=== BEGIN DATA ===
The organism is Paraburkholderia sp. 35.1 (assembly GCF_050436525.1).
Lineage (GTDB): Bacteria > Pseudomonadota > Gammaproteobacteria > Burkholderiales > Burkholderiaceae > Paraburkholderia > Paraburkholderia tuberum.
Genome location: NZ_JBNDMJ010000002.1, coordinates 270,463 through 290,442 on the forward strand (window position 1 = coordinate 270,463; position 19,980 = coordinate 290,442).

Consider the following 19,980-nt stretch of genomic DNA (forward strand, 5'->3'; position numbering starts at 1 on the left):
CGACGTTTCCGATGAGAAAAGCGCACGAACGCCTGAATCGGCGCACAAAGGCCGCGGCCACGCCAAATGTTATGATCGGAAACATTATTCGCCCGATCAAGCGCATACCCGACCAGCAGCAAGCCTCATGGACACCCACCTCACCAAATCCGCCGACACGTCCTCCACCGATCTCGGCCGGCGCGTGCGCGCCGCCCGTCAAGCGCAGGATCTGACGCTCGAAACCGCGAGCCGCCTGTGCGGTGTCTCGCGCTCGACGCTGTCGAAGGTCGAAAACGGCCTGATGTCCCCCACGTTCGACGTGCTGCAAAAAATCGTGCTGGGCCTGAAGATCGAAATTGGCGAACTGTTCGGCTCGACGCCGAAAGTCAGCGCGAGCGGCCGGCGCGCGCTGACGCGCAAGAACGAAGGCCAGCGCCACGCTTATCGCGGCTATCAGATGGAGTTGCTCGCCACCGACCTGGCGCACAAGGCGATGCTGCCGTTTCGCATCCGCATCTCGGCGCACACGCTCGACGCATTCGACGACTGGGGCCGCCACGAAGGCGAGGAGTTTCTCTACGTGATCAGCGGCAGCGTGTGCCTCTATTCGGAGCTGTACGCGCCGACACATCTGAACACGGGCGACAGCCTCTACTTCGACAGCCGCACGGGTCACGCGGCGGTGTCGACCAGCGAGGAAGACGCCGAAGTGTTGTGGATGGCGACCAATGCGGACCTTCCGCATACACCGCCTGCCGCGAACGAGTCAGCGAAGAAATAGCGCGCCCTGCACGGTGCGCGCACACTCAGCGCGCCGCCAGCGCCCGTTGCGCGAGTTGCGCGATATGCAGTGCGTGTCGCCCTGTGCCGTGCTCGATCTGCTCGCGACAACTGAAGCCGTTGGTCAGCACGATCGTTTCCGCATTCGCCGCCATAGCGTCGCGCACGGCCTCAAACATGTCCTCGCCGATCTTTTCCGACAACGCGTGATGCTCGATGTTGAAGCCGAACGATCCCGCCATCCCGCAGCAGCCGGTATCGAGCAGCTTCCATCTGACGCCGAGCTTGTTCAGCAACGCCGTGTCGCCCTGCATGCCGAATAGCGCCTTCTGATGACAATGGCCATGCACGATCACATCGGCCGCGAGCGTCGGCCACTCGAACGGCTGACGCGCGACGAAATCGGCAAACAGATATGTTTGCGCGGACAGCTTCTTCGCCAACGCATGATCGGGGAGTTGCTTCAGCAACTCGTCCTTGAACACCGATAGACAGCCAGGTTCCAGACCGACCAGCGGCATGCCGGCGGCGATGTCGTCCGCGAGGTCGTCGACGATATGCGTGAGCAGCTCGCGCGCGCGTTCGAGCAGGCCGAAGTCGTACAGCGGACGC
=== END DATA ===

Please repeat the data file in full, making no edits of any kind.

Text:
The organism is Paraburkholderia sp. 35.1 (assembly GCF_050436525.1).
Lineage (GTDB): Bacteria > Pseudomonadota > Gammaproteobacteria > Burkholderiales > Burkholderiaceae > Paraburkholderia > Paraburkholderia tuberum.
Genome location: NZ_JBNDMJ010000002.1, coordinates 270,463 through 290,442 on the forward strand (window position 1 = coordinate 270,463; position 19,980 = coordinate 290,442).

Consider the following 19,980-nt stretch of genomic DNA (forward strand, 5'->3'; position numbering starts at 1 on the left):
CGACGTTTCCGATGAGAAAAGCGCACGAACGCCTGAATCGGCGCACAAAGGCCGCGGCCACGCCAAATGTTATGATCGGAAACATTATTCGCCCGATCAAGCGCATACCCGACCAGCAGCAAGCCTCATGGACACCCACCTCACCAAATCCGCCGACACGTCCTCCACCGATCTCGGCCGGCGCGTGCGCGCCGCCCGTCAAGCGCAGGATCTGACGCTCGAAACCGCGAGCCGCCTGTGCGGTGTCTCGCGCTCGACGCTGTCGAAGGTCGAAAACGGCCTGATGTCCCCCACGTTCGACGTGCTGCAAAAAATCGTGCTGGGCCTGAAGATCGAAATTGGCGAACTGTTCGGCTCGACGCCGAAAGTCAGCGCGAGCGGCCGGCGCGCGCTGACGCGCAAGAACGAAGGCCAGCGCCACGCTTATCGCGGCTATCAGATGGAGTTGCTCGCCACCGACCTGGCGCACAAGGCGATGCTGCCGTTTCGCATCCGCATCTCGGCGCACACGCTCGACGCATTCGACGACTGGGGCCGCCACGAAGGCGAGGAGTTTCTCTACGTGATCAGCGGCAGCGTGTGCCTCTATTCGGAGCTGTACGCGCCGACACATCTGAACACGGGCGACAGCCTCTACTTCGACAGCCGCACGGGTCACGCGGCGGTGTCGACCAGCGAGGAAGACGCCGAAGTGTTGTGGATGGCGACCAATGCGGACCTTCCGCATACACCGCCTGCCGCGAACGAGTCAGCGAAGAAATAGCGCGCCCTGCACGGTGCGCGCACACTCAGCGCGCCGCCAGCGCCCGTTGCGCGAGTTGCGCGATATGCAGTGCGTGTCGCCCTGTGCCGTGCTCGATCTGCTCGCGACAACTGAAGCCGTTGGTCAGCACGATCGTTTCCGCATTCGCCGCCATAGCGTCGCGCACGGCCTCAAACATGTCCTCGCCGATCTTTTCCGACAACGCGTGATGCTCGATGTTGAAGCCGAACGATCCCGCCATCCCGCAGCAGCCGGTATCGAGCAGCTTCCATCTGACGCCGAGCTTGTTCAGCAACGCCGTGTCGCCCTGCATGCCGAATAGCGCCTTCTGATGACAATGGCCATGCACGATCACATCGGCCGCGAGCGTCGGCCACTCGAACGGCTGACGCGCGACGAAATCGGCAAACAGATATGTTTGCGCGGACAGCTTCTTCGCCAACGCATGATCGGGGAGTTGCTTCAGCAACTCGTCCTTGAACACCGATAGACAGCCAGGTTCCAGACCGACCAGCGGCATGCCGGCGGCGATGTCGTCCGCGAGGTCGTCGACGATATGCGTGAGCAGCTCGCGCGCGCGTTCGAGCAGGCCGAAGTCGTACAGCGGACGC